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Newspaper Archive of
The Tuskegee News
Tuskegee, Alabama
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July 20, 2000     The Tuskegee News
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July 20, 2000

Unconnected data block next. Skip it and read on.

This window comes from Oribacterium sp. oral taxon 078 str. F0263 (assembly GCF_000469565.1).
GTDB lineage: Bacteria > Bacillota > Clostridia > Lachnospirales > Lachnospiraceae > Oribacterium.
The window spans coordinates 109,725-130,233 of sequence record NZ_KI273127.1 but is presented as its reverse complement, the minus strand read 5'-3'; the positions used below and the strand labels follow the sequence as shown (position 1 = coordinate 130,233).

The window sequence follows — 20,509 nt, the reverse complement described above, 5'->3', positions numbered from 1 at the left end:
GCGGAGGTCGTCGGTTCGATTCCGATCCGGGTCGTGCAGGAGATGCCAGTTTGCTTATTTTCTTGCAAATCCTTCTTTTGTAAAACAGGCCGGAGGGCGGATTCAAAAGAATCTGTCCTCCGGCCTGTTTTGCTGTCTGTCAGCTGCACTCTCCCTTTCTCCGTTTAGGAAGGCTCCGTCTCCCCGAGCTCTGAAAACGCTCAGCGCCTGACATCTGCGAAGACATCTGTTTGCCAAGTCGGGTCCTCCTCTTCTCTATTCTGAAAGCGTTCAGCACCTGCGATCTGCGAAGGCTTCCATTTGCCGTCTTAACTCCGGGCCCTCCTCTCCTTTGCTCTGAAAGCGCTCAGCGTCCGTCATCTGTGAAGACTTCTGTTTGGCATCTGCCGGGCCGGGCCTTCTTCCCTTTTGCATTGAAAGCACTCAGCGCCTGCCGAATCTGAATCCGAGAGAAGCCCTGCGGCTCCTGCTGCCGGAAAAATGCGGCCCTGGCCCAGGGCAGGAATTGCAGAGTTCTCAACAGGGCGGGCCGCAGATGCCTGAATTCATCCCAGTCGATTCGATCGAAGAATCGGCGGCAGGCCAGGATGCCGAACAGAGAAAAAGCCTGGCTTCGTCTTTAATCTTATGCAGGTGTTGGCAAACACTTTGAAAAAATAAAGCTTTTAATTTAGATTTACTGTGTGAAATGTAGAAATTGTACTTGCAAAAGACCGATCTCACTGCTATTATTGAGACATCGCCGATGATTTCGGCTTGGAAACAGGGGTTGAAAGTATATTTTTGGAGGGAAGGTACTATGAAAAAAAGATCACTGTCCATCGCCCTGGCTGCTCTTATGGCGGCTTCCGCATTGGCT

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o L I U in 0 2( B; W ~g kll i{ )I: H 3( ~C ",S m ~4 3~ lb | d nt l W ] t. ]i ic ;OJ 1 ! ~t 1 'v | ;C i , E Ot ( ..~ Page B-6, The Tuskegee News, July 20, 2000 i~~ :~ ......... ~: ~: :~* :~:~:~:'~: ~*~'~::~:~:~':~:'~ ......... :'~ ~::~ ::~'::~~ :::"~: ~:::~ ~ ~::~":;~ '~ ':~:~ ~ ........ " ................. ~"~ ........... ~*.L.~ ~.~. Following is a summary of activities of the been made at this time. Macon County Sheriff's Department for July 10- oA resident of Renfroe Road reported that her 16, 2000. son caused several hundred dollars in damage to July 10 her vehicle. The subject was arrested at the An attempted burglary was reported at a scene by responding deputies. business on County Road 40. Nothing was oAnother resident of Renfroe Rd reported that reported stolen at the time of this report, a known subject took two firearms from his res- A burglary was reported at a residence on idence while visiting. The case is under investi- County Road 2. Several firearms and electronics gation. were taken. A sweep of the area by deputies oA resident of Foster Street was arrested on found a television that had been removed from five counts of Failure to Appear on traffic offens- " the residence, es. A resident of Fuller Street was arrested on a *A resident of Renfroe Road was arrested on a charge of issuing a worthless check, charge of Criminal Mischief. July 11 *Aresident of Banks McDade Road was arrest- A burglary was reported at a residence on ed on a charge of Harassment. County Road 81. A bicycle and telephone was July 14 taken. A suspect is known and warrants are *A business located on Highway 80 West pending, reported an unknown person pried the lock off A resident of Cross Keys Road was arrested the ice machine. The case is under investigation. on outstanding indictments for possession of *Aresident ofRosenwald Heights reported she cocaine and carrying a concealed weapon, was assaulted by her ex-boyfriend. Warrants are A resident of Violet Street was arrested on pending. charges of issuing a worthless check (two July 15 counts). *A resident of Apple Lane reported her nephew July 12 assaulted her over an argument about the tele- A County Road 54 resident reported an phone. The subject was arrested on the scene by assault on her person by her 14-year-old child, responding deputies. The victim refused to sign warrants. July 16 July 13 *A resident of County Road 24 reported that a A resident of Pleasant Springs Drive reported known person harassed her after she told the that her brother's ex-girlfriend continues to subject to leave her residence. Warrants are harass her by calling her on the phone and mak- pending. ing threats. Warrants are pending. *A resident of Gregg Avenue was arrested on a A burglary was reported at a museum in the charge of Issuing a Worthless Check. Shorter area. Nothing was found missing, but damage was done by the offenders. Note:: In a little over a week the Fall Term A report of harassment was made at a busi- Grand Jury will be summoned to hear several ness on Highway 80 West. A subject threw a cup cases presented to the court. The grand jury lis- of coffee on the victim during a dispute over a tens to the facts of the cases and determines if financial transaction. Warrants are pending, enough evidence exists to send the case to trial Deputies recovered a vehicle that had been This plays a very important function in the crim- reported stolen in Macon County. The vehicle inal process system. Please do your part when was parked near a residence. No charges have your receive your summons. CALLOWAY, Otis, a resident of Tuskegee Institute, died Friday, July 7, 2000. Funeral ser- vices were Wednesday, July 12, from Greater Saint Mark Baptist Church with Dr. C. P. Noble officiating. Interment followed in Greenwood Cemetery. McKenzie's funeral Home ~taff direct- ed. His survivors include: his mother, Cleo Calloway, Tuskegee; children of his late sister, Doretha McBride, Rita Augburn, both of Tuskegee, and Keith (Kim) McBride, Englewood, N.J.; one aunt, Juanita Wimbish, Atlanta, Ga.; one uncle, Don Calloway, Warren, Ohio; a devot- ed friend, Bettye Martin, Tuskegee; and a host of nieces, nephews, other relatives and friends. SULLINS, Eddie, Jr., age 74, a resident of 2034 County Road 22, Macon County, died Friday, July 7, 2000, at his residence. The funer- al was Wednesday, July 12, from Pine Grove AME Zion Church. Rev. Cecil Smith officiated. Burial followed in the church cemetery with Burton's Funeral Home staff directed. Survivors include his daughter, Clydie Mae Grant of Pemberton, N.J.; a former son-in-law, Mitchell Grant Jr. of Tuskegee; a son, Willie (Lillie Mae) Sullins of Tuskegee; eight grandchildren, Carolyn (Terry) Jamerson, Colorado Springs, Col., Kenneth (Patricia) Sullins, 'lhskeges, Della Grant, Willington, N.J., Earl (Tammy) Grant, Dayton, Ohio, Teresa (Shelly) Ligon, Rickey Grant, Auburn, Tammi Grant of Tuskegee, and i i HH I Message from the Chief Zandra (Eric) Prater, Mt. Holly, N.J.; 19 great- grandchildren; a brother-in-law, Willie J. Stinson, Tuskegee; a sister-in-law, Ethel Mac Stinson; a special friend he held close to his heart, Betty Garmon of Atlanta, Ga.; and a host of relatives and friends. BERRY, Robert Allen, died Sunday, July 16, 2000 as a result of a car wreck. His friend, Roseanne Taylor, was also killed. Berry, 28, was a resident of Montgomery, but was a native of Notasulga. He was an attorney with the law firm of Hamilton and Berry L.L.C. in Montgomery and the nephew of Macon County Commissioner Robert ~Mike~ Berry of Notasulga. The service was Wednesday, July 20, at Antioch Methodist Church in Notasulga with The Revs. Billy Allen and Linda Vance officiat- ing. He was preceded in death by two grandpar- ents, Wilbur R. Berry and Melba Randall. Survivors include his parents, Wilber and Linda Berry of Notasulga; his grandmother, Frances Berry of Notasulga; his grandfather, Dewey Randall Jr. of Tuskegee; his great-grandfather, Dewey Randall St. of Tallassee, aunts and uncles, Leigh and Larry Grogan of Montgomery; Ricky and Linda Hatchett of Notasulga; and Helen and Mike Berry of Notasulga; five nieces and three nephews. Corbitt's Funeral Home directed. A retreat for the future All police department employees attended a nine- hour Retreat on Sunday, July 16th that afforded me the opportunity to get acquainted with all of my people in a formal setting. It also served as a kick- off for future training programs. Mandatory train- hag rationale and goals were explained. The bottom line was to make all police and support personnel aware of my determination to enhance the service delivery capability of the department. The janitor, animal control officers, clerks, secre- tary, dispatchers, police officers and supervisors were required to attend. It is very clear to me; and most others who are really thinking these days, that good communication and training are the only way to ensure that a large group of people can work together succeesi~xlly. Love, trust and respect must be encouraged through positive dialogue and direct interaction. Through this process, each member of the depart- ment will realize that he or she is just as significant as everybody else is. This was an excellent chance for me to express my commitment to raising the level of public trust and confidence, in the depart- ment. The Retreat also served as a kickoff for future mandatory monthly training sessions, which are planned for the fourth Saturdays of each month. The rationale: All departmental employees are required to undergo this training to ensure their readiness to secure and protect Tuskegee citizens. It ~, iq also ensure that all employees are aware of UJ,', ~artment's mission, as we/l as that of the city of 7 ~:egee. Once aware, each employee must ~..:e that his/her personal employment goals blend with the above missions. The following training goals were shared w~th employees, which will ensure that officers are: *Knowledgeable of the chief of police's philos~ phies on police service delivery and law enforce- ment initiatives. *Updated on First Aid and CPR instructions and tech- enhancing their ability administer reasonable assis- to injured accident and Clearly aware of the corn- and my expectations ~f them. o permitted opportunities to ~ffer ideas and recommenda- Leon Fruier tions on the future directions of Tusk~ee PD Chief police affai~, policies and pro- cedul~. Acquainted with the police and city missions and understand the importance of blending the two. Aware that they are expected to be ~a notch above the norm" in character, integrity and public trust. CPR and First Aid update training was made pos- sible through an American Red Cross representa- tive Annie Billups. The instructors were Antonio Umoja Hall of Montgomery, and Preston Clayton, of the Taskegee Fire Department, who did excellent jobs. Several other m~or issues were discussed: 1. Institutional behavior expectations; 2. Internal dis- ciplinary processes; 3. Annual Awards Banquet (December 16, 2000-to reward job excellence); 4. Equipment needs, care and maintenance, 5. Job performance and community expectations; 6. Uniformity among officers; 7. Dishonesty (corrup- tion); 8. Gratuities (graft breeds corruption-no Tuskegee police officer will be permitt~ to accept free food or gi~ from anyone); 9. Physical fitness program for police officers; and 10. Drug testing for police personnel (I will take the first test, and all else must follow). Watering conserva " during time of Special to The Tuskegee News As the drought continues to turn many lawns brown, homeowners are searching for ways to keep their yards green. The most common method is to water. During the drought, lawns will go dormat to survive, they need to be watered regularly every few days or not at all. If homeowners choose to water their lawns, the best time is the early morning. Watering in the evening leaves the grass damp most of the night, making the plants susceptible to disease. Sprinklers should not be used to water trees and shrubs. For shrubs, water should be applied at the plant base and under the branches until the soil is moist six to eight inches deep. Drip irrigation systems or soaker hoses apply water slowly, reducing runoff. Small trees can be watered with a hose run- ning at the base of the tree until the ground is saturated. Larger trees can be watered by let- ting the hose run at various points around the tree's drip line, the imaginary line outlining the extension of the tree's branches. Trees require watering every three to four weeks during a drought. Other options to conserve moisture during a drought include the use of mulches, windscreens and "gray water" instead of regular Mulches not only keep moisture they also help with weed control, even soil temperatures and also improve the look of the mulches include shredded ded wood and wood chips. a two- to four-inch layer is most Homeowners should be careful to from touching the plant stem or Windscreens help reduce slowing air movement around breezes rob plants of moisture by the layer of moisture near the leaf causes the plant to replace the layer water vapor from inside the leaf. modify the air movement for a times their height, slowing the wind and moisture loss. Gray water, water from baths machines, can be saved and used if the soaps and detergents have enough for irrigation. Gray water used on vegetables if there is a the water will come in contact with of the plant. Water containing chlorine boron should not be used. Sodium softeners and liquid fabric harmful to plants. Veterans-Employment trainin gets $660,000 in grants for Alabama veterans will receive a variety of employment and training services, thanks to a $662,092 grant awarded to the Alabama Department of Industrial Relations by the U.S. Department of Labor under the Workforce Investment Act (WIA), Secretary of Labor Alexis M. Herman has announced.. Alabama Intensive :erans Employment of Montgomery will prowae assessment, core and occupational-specific training, work experience, job placement and other services to 1 45 eligible veterans. Priority will be given to those who are incarcerated, homeless, women or other minori- ties. Overall, the department expects more than 2,400 veterans in 10 states to be placed in unsubsidized employment as a result of the $6.2 million in grants awarded. The one-year grants, authorized by Section 168 of the WIA, were awarded by the department's Veterans' Employment and Trainin (VETS) on a competitive basis. applications from 24 states. "q~e Workforce Investment Act has the eligibility criteria for Secretary Herman. "We can now offer an~ active duty during a war or received a or expedition badge, in addition to service connected disabilities, those separated, or those with other si ers to employment.~ The grants make possible a range for veterans, including assessing their. career counseling, current labor mation, classroom or on-the-job upgrading or retraining, and job assistance. The grants are lic agencies and non-profit Love Lasts 23 Years Marr, dOn July 17, Debf.a al d IAm Hers: Impression Of My Husband On Our First Meeting The thing that impressed me the most about my husband "Chipper~ was his neat conservative appearance pleasing personality. He would always sing to me. He also spoke soft words like "If I were a star I would light onyou'. Little did he know his light started shining the day Imet him and it has continued to last 23years. His: Impression Of My Wife On Our First Meeting Unexpectedly, I met my wife at a shopping center. After our cordial exchanges of warm, sincere, expressions, I was certain that "Deb" was the one I wanted to spend the rest of my life with. The Keys To Keeping The Marriage Together Though we have grown to be independent thinkers and independent doers, God has provided us the towards a common goal. We respect our individually and have learned to compromise in nourishing our ship. Working as a team, in raising our two children Margaret and William Ir. and in serving our commu reinforced our union.